Most of my youth camping experiences were with my church youth group. One that has stayed with me is when we decided to roast cornish hens for our first meal, a reward for a long hard trek to the campsite. For safety, we took the hens frozen. Solid. It wasn't very hot weather and so by the time we started dinner, the hens were still frozen. At 3AM, we devoured those hens. They were the best.

Janette Byun
Grande Prairie, Alberta. 

 

One of our most unforgettable camping trips was during the late 60's when we took the three kids camping near North Bay in a camping trailor.  Of course our male dog 'Corkie' a medium sized, long-haired black mongrel accompanied us. Come evening, weforced 'Corkie' out of the tent trailor because he was panting so much that he vibrated the whole vehicle, keeping us all awake.

Beside us, were a couple of older guys in a large pup tent who were having a great time drinking, telling jokes, drinking, laughing and did I mention they were drinking?  Anyway about 2:00 a.m. when all were settled down and in a deep sleep, we were awakened by all this growling and carrying on outside. Apparently another dog had entered Corkie's territory and they got into a spat. The fight continued into the side of our neighbours' tent, collapsing it. The two men got all excited and by the time they crawled out Corkie had put the run to the intrusive dog. 

Well they were thoroughly convinced that Corkie had tackled a black bear and had put it on the run. They were so grateful that they offered to share their bottle with us, meanwhile praising our dog as a sure fire hero. Even the next morning when we were all up, they again blessed Corkie and told everyone within earshot of his heroic deed. We just couldn't tell them the truth as it would have spoiled a good tale that I am sure they would have carried with them for the rest of their lives.

John & Jo Broughton
Kelowna, British Columbia.


Camping was a good way to holiday having with seven children on the cheap in the sixties. Each year we would buy a $10 permit that would allow us to get into any Ontario provincial park for the whole summer. We would pack up our little tent trailer pulled by a station wagon. No radios and electricity or indoor plumbing. In those days, it was cold water showers too. Bacon and egg breakfasts over a Coleman stove was one of the best things to smell in the morning. We would play card games by lantern late at night. Sleeping arrangements you ask? We all would take turns sleeping on a mattress in the back of the station wagon.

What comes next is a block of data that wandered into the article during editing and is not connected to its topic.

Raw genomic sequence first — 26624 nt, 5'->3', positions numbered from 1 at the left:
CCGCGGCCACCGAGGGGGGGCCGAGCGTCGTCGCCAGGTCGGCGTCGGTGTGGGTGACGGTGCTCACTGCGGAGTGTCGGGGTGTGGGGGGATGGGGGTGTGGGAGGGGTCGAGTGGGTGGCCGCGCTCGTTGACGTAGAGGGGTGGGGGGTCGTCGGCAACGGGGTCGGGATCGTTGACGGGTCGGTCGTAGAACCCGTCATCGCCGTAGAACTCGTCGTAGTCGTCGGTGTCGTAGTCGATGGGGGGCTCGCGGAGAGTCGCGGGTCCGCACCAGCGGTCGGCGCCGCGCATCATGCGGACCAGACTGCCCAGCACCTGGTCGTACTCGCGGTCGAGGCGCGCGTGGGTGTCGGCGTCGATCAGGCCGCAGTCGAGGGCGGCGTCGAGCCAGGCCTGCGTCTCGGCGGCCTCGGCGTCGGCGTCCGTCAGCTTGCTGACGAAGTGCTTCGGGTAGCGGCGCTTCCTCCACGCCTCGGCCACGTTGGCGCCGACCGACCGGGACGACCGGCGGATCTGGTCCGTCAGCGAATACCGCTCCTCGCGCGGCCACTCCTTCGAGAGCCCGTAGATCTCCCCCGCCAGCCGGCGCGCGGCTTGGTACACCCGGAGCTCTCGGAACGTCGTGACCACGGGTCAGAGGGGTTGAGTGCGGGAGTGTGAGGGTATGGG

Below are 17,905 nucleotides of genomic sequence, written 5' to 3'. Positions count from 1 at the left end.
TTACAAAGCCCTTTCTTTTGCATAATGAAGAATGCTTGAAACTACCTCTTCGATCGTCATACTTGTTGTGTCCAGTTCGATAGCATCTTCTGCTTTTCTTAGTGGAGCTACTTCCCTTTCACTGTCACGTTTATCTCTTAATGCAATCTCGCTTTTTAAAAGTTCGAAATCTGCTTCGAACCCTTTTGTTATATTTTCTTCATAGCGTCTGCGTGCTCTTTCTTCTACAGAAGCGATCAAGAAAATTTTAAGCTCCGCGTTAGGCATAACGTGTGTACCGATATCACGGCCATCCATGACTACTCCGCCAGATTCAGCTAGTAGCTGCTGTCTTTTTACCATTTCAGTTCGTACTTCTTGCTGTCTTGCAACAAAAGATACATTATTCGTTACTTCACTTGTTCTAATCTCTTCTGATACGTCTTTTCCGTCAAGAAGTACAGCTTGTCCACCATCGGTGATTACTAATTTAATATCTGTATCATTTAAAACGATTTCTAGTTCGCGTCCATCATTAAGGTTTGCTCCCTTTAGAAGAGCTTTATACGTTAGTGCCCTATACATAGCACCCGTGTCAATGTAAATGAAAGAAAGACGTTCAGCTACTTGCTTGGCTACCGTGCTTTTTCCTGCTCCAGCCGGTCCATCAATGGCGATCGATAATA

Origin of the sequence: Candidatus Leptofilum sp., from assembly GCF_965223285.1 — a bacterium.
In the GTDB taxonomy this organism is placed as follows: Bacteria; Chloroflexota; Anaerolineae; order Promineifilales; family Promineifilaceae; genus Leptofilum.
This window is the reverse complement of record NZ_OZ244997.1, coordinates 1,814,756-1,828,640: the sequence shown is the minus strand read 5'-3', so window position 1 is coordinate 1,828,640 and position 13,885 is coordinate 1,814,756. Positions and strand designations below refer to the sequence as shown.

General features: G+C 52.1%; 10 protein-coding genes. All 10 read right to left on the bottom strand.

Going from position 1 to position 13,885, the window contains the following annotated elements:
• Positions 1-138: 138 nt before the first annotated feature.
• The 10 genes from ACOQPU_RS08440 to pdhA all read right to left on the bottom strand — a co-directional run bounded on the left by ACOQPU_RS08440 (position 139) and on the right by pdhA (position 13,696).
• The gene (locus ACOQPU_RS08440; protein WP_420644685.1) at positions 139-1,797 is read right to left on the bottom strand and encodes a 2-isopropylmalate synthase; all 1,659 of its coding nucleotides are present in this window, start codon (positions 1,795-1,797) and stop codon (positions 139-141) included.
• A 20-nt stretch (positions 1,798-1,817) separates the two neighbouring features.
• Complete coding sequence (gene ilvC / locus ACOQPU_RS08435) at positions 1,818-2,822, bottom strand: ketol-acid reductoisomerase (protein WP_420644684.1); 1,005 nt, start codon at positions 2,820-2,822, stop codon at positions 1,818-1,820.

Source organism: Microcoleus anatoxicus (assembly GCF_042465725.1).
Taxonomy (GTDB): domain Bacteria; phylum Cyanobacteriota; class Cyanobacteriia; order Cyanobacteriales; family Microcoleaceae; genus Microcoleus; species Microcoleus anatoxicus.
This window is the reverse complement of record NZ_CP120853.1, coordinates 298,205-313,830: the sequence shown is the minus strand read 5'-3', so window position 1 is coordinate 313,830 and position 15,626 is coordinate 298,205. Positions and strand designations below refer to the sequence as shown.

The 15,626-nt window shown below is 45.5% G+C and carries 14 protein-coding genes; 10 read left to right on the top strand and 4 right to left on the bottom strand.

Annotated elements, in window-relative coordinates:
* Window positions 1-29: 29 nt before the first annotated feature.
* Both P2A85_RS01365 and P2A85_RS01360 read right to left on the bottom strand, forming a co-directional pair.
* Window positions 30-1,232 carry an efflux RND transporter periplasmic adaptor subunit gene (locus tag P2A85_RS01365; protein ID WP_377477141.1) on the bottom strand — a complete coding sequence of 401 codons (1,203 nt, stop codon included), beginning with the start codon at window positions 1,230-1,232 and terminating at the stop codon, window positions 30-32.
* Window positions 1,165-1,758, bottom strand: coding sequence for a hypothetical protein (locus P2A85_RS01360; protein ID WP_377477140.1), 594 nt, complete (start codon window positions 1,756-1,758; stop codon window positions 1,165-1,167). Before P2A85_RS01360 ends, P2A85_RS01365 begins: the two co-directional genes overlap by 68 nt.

I remember one particular night in a park in Manitolan Island not sleeping all night as I was worried about two of our children who were sleep walkers in the trailer across the camp site, for fear they would get up and meet a bear that were in the vicinity. Haven't thought about those days in forty years. It was fun.

Catherine McKeon
Goderich, Ontario.

 

Now almost 60, I've lived in BC for almost 40 years, some of it homesteading, where camping was a way of life. Still is, in a small way, as I sleep outdoors on my covered patio for the summer months. 
 
Raised in southern Ontario, our 2 weeks of camping every summer still bring fond memories of wilderness survival trips, learning to sail, and creative projects I still use with young ones. I even remember the camps names, Wabanaki and Tinawatawa.
 
I have even been caught singing some of the old camp songs too - "Do your ears hang low, do they wobble to and fro..." ."I have lost my underwear, I don't care, I'll go bare, bye, bye, long john's...", B-I-N-G-O, Donkey Riding, Found a Peanut", Kookaburra, Land of the Silver Birch, Kumbaya, "On top of spaghetti, all covered with cheese, I lost my poor meatball, when somebody sneezed..."And, of coarse, on the bus it was "99 bottles of beer on the wall..."